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You are here: Home News and media CMC media releases CMC restrains assets connected with alleged heroin trafficker - 16.08.2012
You are here: Home News and media CMC media releases CMC restrains assets connected with alleged heroin trafficker - 16.08.2012
You are here: Home News and media CMC media releases CMC restrains assets connected with alleged heroin trafficker - 16.08.2012

CMC restrains assets connected with alleged heroin trafficker - 16.08.2012

The Crime and Misconduct Commission (CMC) has restrained more than $200 000 in assets associated with 42-year-old Gold Coast man, Sadri Ahmetaj, the alleged mastermind behind a multi-million-dollar heroin ring.

In May, the CMC closed a major drug distribution network operating in south-east Queensland, following an 18-month covert investigation codenamed Operation Storm (see related media release).

The network is alleged to have distributed at least 20 kilograms of heroin, with an estimated street value of $25 million, between 2006 and 2012.

Operation Storm has resulted in 20 people facing a total of 60 charges.

Mr Ahmetaj is facing seven charges, including trafficking in a dangerous drug (heroin) and possessing dangerous drugs (methylamphetamine, ecstasy and cannabis). He remains in custody and is due to re-appear in the Brisbane Magistrates Court on 27 August.

Separately, on 10 August, in the Brisbane Supreme Court, the CMC’s Proceeds of Crime team was granted a restraining order targeting Mr Ahmetaj’s interest in a range of assets. The total value of the restraining order is $216 195. The assets include two Gold Coast properties, five cars (including a 2004 Bentley Continental GT Coupe) and a boat.

CMC Assistant Commissioner Crime Kathleen Florian says the restraining order sends a clear message that criminals will not profit from their illegal activities in Queensland.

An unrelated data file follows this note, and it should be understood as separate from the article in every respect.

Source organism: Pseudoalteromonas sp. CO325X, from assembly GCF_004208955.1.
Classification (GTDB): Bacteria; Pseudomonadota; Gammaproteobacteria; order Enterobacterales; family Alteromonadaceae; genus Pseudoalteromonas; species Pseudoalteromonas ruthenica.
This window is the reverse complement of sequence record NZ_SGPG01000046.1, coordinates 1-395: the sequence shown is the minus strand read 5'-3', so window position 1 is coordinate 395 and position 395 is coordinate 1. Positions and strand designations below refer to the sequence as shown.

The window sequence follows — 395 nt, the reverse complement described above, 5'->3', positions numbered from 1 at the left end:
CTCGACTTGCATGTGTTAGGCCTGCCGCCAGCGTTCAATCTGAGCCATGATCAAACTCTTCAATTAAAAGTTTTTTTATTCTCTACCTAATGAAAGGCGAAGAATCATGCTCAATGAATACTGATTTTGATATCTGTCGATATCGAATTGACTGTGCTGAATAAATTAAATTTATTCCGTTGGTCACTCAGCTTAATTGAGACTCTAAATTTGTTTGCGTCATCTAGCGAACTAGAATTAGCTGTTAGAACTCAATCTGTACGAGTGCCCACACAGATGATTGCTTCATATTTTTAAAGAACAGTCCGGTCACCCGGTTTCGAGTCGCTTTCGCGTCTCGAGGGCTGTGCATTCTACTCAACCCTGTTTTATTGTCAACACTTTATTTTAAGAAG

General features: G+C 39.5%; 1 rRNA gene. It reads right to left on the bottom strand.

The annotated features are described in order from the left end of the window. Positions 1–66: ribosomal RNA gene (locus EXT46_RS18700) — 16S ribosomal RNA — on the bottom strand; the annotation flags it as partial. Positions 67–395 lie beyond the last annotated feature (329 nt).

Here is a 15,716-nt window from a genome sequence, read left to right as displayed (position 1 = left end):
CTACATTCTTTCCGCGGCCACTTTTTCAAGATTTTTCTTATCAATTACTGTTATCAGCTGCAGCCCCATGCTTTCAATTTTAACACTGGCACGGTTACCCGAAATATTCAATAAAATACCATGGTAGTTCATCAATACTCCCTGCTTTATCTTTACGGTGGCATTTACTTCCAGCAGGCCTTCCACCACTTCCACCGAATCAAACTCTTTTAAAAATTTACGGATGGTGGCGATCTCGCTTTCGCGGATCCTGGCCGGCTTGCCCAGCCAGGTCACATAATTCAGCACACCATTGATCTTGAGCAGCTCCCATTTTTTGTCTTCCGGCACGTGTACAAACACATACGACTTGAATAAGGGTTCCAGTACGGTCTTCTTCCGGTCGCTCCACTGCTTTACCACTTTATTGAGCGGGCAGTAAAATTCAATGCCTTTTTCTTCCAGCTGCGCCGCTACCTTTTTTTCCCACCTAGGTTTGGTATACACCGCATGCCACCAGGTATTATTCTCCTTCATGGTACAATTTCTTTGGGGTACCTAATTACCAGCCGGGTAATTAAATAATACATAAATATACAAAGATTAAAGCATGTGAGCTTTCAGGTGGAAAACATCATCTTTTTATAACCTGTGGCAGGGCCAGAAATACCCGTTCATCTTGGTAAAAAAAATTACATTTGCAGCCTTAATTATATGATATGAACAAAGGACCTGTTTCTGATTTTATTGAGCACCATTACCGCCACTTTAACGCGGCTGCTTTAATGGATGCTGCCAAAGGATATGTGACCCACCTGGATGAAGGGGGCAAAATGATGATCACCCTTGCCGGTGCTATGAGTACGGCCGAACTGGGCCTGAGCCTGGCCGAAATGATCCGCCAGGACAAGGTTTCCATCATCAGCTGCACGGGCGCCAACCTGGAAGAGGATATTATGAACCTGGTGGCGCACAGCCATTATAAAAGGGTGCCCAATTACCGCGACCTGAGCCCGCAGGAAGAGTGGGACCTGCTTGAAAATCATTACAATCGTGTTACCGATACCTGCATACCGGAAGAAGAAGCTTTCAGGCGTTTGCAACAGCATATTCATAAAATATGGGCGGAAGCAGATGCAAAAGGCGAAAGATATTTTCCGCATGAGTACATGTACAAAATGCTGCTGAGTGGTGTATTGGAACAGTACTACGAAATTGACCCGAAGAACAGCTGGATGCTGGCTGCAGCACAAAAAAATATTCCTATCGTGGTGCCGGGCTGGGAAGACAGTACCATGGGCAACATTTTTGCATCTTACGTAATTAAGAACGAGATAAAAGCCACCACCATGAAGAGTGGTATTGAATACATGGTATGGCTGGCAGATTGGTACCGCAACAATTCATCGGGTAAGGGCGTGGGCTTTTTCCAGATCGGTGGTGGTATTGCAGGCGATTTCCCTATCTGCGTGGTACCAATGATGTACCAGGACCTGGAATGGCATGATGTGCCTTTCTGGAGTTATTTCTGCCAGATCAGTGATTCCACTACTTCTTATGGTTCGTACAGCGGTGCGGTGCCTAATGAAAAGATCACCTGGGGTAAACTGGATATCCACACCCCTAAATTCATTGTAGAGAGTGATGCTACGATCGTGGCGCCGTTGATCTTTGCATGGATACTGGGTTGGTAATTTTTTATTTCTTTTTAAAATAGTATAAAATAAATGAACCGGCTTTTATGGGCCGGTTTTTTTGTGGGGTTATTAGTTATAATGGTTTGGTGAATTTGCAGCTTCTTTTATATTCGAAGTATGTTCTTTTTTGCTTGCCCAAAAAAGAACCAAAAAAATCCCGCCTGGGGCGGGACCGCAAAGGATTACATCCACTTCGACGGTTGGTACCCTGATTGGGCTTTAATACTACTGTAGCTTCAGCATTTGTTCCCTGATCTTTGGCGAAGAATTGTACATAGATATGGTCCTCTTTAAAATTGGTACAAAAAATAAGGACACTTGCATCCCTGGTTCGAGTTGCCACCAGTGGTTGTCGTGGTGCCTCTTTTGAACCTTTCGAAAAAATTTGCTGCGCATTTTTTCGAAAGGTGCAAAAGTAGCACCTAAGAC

‘The CMC will continue to doggedly pursue the ill-gotten gains of organised criminals,’ Ms Florian said.

‘By doing so, we financially cripple their operations and ensure that any profits from their crimes are returned to the state to be spent on services for all Queenslanders.’

The CMC has returned $38 884 636 to the state and restrained $147 582 952  worth of property since 2003, when the Criminal Proceeds Confiscation Act 2002 came into force.  

The CMC is responsible for administering the state’s non-conviction-based civil confiscation scheme under the Act, giving it the power to restrain property on the basis of a reasonable suspicion of serious crime-related activity, regardless of whether or not a person has been charged with an offence.

Ms Florian said the 20 people netted as a result of Operation Storm included eight people charged with drug trafficking:

  • Two Ashgrove women, both aged 53
  • A 42-year-old Mt Gravatt man
  • A 23-year-old Marsden man
  • A 42-year-old Labrador man (Sadri Ahmetaj)
  • An 80-year-old Chipping Norton (NSW) man
  • A 63-year-old Parkes (NSW) man
  • A 39-year-old Mudgee (NSW) woman

The other 12 people are facing a range of charges, including drug, property and weapons offences.

Operation Storm began in December 2010, and involved collaboration with the Queensland Police Service, New South Wales Drug Squad and the Australian Federal Police (Serious and Organised Crime team).

For further information or to request an interview with CMC Assistant Commissioner Crime Kathleen Florian, please contact CMC Media Adviser Shelley Thomas: 07 3360 6275 / 0407 373 803.

Read more about how the CMC recovers the proceeds of crime.

Last updated: 14 December 2012
For all media enquiries, please contact:

[email protected] or
07 3360 6000

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